“Mentalia” is the name that some friends of mine gave to the pseudo-tabletop-RPG that they played sometimes, although I imagine other people have come up with the same idea independently. It works like this: Like in D&D, there is one GM (Mentalia uses the term “Madmaster”) and one or more players; the players control the actions of specific characters, while the GM controls the world. However, the world runs on whim. There are no outright rules other than non-contradiction. If you say your character can fly, then your character can fly, and no one can tell you otherwise. There is, however, one very strong guideline: that simple, straightforward solutions to problems should never work, and if the reason they don’t work is absurdly implausible, so much the better. (This attitude in particular is all over Problem Sleuth.) So, for example, directly attacking the fearsome beast guarding a passageway would probably just break your sword. You’d have more luck with an indirect approach like, say, getting the beast on your side by converting it to Christianity — which would doubtless require sub-quests like fetching books on theology for the beast to peruse. A really off-the-wall approach like replacing the beast with a statue, and doing it so quickly and stealthily that not even the beast itself notices, might work without further complication simply because it’s amusing in itself. A lot is up to the Madmaster. Now, I’ve been in good Mentalia sessions and bad Mentalia sessions. The worse ones are the ones where the participants just treat it as a way to show off how wacky and off-the-wall they can be individually. But at its best, Mentalia involves everyone building off each other’s ideas, collaboratively inventing not just a story but a set of assumptions that allow a story to take place. The story starts from nothing, flails about randomly for a while, and then somehow coalesces into structures and goals that you can follow towards a satisfying conclusion. And that’s what Homestuck is like.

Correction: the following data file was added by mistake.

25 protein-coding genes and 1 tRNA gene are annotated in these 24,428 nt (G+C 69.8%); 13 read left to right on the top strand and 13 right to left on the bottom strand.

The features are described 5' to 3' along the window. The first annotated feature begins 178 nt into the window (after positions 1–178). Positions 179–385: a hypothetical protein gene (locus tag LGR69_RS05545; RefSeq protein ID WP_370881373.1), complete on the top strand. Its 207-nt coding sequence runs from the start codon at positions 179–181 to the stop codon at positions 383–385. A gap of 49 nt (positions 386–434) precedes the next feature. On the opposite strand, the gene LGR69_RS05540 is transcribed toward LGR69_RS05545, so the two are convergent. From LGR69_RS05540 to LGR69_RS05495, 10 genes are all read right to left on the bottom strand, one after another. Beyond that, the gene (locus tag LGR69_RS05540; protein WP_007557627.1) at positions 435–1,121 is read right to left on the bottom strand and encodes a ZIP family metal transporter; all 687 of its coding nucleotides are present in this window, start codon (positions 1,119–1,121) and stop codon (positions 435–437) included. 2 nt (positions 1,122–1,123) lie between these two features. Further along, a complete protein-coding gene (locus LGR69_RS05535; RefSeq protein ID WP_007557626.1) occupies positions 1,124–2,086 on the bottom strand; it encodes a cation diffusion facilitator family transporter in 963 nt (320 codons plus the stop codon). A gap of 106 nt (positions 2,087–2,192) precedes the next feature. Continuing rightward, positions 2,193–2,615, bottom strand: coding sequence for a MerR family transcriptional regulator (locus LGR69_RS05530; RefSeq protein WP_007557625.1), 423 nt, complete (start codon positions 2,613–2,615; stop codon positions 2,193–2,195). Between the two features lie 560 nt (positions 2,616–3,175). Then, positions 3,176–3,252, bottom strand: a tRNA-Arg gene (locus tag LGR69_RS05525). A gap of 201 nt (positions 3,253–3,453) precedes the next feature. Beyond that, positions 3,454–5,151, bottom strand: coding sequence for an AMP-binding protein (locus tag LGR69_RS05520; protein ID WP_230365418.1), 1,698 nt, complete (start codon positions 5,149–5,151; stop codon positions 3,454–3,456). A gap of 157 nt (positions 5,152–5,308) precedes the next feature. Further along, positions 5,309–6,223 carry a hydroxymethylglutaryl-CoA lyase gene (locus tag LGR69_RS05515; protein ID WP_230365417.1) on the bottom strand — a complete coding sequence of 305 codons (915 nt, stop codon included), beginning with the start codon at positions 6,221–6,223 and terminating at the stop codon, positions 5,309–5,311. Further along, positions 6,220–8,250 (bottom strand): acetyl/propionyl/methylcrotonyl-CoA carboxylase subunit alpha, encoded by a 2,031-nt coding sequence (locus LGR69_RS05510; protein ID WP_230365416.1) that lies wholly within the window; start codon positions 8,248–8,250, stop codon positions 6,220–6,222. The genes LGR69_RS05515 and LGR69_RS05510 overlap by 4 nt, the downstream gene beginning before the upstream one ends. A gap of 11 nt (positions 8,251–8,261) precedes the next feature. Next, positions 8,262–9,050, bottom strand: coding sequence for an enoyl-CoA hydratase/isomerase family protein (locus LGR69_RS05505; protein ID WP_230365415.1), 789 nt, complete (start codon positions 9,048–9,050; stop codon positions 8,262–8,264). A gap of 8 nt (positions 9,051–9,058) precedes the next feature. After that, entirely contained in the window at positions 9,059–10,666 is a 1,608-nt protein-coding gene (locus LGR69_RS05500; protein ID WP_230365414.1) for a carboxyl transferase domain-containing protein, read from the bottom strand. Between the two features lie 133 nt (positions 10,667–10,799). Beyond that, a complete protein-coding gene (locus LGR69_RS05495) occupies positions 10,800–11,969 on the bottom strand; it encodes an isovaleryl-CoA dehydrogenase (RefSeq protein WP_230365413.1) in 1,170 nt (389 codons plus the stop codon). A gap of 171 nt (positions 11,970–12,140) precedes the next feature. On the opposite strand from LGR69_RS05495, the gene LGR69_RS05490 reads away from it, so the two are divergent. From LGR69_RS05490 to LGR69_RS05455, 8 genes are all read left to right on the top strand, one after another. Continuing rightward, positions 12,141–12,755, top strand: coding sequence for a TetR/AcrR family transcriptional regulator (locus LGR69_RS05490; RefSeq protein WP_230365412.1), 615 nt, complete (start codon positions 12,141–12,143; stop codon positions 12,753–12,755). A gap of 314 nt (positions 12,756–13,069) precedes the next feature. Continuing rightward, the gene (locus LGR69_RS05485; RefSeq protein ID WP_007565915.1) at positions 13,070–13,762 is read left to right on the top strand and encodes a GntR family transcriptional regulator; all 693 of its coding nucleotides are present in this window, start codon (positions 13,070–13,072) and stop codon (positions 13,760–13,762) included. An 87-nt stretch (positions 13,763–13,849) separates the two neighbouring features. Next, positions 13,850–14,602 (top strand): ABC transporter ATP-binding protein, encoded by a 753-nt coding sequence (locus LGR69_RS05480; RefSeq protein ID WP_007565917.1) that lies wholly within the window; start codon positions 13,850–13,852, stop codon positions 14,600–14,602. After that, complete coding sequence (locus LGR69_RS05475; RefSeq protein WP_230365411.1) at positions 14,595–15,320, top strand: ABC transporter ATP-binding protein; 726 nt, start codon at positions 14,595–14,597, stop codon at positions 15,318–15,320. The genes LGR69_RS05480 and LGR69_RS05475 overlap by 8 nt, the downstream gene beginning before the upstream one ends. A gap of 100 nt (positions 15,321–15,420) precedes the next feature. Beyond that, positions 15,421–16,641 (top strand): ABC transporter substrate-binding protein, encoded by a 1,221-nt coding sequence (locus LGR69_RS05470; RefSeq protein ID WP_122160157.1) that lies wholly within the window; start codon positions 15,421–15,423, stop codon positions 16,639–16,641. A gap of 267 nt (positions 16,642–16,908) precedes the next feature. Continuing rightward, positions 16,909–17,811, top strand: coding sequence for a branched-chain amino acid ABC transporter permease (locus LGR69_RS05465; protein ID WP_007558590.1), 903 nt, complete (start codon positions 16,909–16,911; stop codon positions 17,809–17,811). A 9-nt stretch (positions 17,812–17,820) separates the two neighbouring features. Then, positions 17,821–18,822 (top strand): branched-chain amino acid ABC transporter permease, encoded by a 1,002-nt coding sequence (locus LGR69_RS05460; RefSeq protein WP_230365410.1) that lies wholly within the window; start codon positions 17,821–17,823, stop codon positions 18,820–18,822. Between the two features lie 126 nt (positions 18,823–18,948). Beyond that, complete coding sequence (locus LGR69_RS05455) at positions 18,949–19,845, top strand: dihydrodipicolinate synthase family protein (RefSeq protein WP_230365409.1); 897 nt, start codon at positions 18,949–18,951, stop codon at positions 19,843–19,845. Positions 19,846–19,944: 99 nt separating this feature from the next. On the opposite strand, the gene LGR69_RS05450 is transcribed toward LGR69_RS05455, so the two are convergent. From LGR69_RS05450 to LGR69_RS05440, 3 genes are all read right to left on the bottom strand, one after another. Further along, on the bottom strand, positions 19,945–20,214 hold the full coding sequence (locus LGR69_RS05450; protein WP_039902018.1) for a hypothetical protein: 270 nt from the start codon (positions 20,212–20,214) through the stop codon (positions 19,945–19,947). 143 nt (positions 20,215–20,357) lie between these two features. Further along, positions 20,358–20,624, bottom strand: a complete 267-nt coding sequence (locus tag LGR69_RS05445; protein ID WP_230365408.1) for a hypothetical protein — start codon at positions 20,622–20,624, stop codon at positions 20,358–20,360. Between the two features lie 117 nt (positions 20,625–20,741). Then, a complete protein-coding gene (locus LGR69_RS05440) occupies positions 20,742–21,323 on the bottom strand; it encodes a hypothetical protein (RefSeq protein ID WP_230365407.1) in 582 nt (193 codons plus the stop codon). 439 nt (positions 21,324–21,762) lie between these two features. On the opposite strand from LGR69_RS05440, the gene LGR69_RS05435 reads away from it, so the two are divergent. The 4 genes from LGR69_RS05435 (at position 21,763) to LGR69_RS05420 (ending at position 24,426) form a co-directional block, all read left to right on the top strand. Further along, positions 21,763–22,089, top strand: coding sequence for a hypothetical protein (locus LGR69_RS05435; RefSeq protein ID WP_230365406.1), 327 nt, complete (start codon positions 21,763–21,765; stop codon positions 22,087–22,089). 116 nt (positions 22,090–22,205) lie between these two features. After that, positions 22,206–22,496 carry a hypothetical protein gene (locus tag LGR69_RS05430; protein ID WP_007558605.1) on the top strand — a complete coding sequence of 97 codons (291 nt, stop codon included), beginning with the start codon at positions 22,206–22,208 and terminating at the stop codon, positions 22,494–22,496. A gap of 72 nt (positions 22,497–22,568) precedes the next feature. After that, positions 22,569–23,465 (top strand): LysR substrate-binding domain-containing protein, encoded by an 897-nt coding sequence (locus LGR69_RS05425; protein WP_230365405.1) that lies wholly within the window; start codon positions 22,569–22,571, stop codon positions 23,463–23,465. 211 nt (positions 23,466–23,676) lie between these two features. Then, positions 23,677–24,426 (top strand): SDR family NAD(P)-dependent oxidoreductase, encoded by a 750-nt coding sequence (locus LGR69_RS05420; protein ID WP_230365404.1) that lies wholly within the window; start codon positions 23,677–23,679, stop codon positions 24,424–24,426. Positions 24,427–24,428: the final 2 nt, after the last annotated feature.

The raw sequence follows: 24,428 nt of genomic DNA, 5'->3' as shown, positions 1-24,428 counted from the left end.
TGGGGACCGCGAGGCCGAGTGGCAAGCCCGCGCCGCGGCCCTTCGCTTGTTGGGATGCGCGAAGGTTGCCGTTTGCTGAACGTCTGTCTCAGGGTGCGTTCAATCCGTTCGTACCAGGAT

Even in its post-collaboration phase, this is a story that keeps revealing more and more of its underlying rules. Partly this is because the author keeps on inventing new rules, but partly it’s because it’s to a large extent a story about people figuring out how their world works. For example, there are long sequences of pages devoted to showing the players experimenting with the game’s crafting system, making ridiculous weapons by fusing the essences of ordinary household objects. One player even writes up a strategy guide for GameFAQs! This sort of figuring-out is of course a big part of the gaming experience — according to some theories, the joy of learning to master a complex system is the core of what makes games fun. And yet, it strikes me that it’s something that very few works of fiction concerning games have tried to depict. Homestuck, to its credit, depicts it quite a lot. As the characters learn the ins and outs of the game, the readers learn alongside them, getting some of the game-fun for themselves. And even when the story isn’t focusing on the characters figuring stuff out, there’s stuff for the reader to figure out about the story. Major revelations come in forms that you only come to understand gradually, after noticing repeated patterns, or callbacks to things that appeared hundreds of pages ago. Or, as one reader put it, “[I]n Homestuck, answers are freely revealed while the reader has no idea that it is an answer to anything or what sort of question it could be answering… When the question is finally revealed later in the story, the reader is reminded of the answer being presented to them way back when absolutely nothing made sense, and the entire plot begins to fall into place.” In short, the story is a kind of riddle, a ludic element in itself.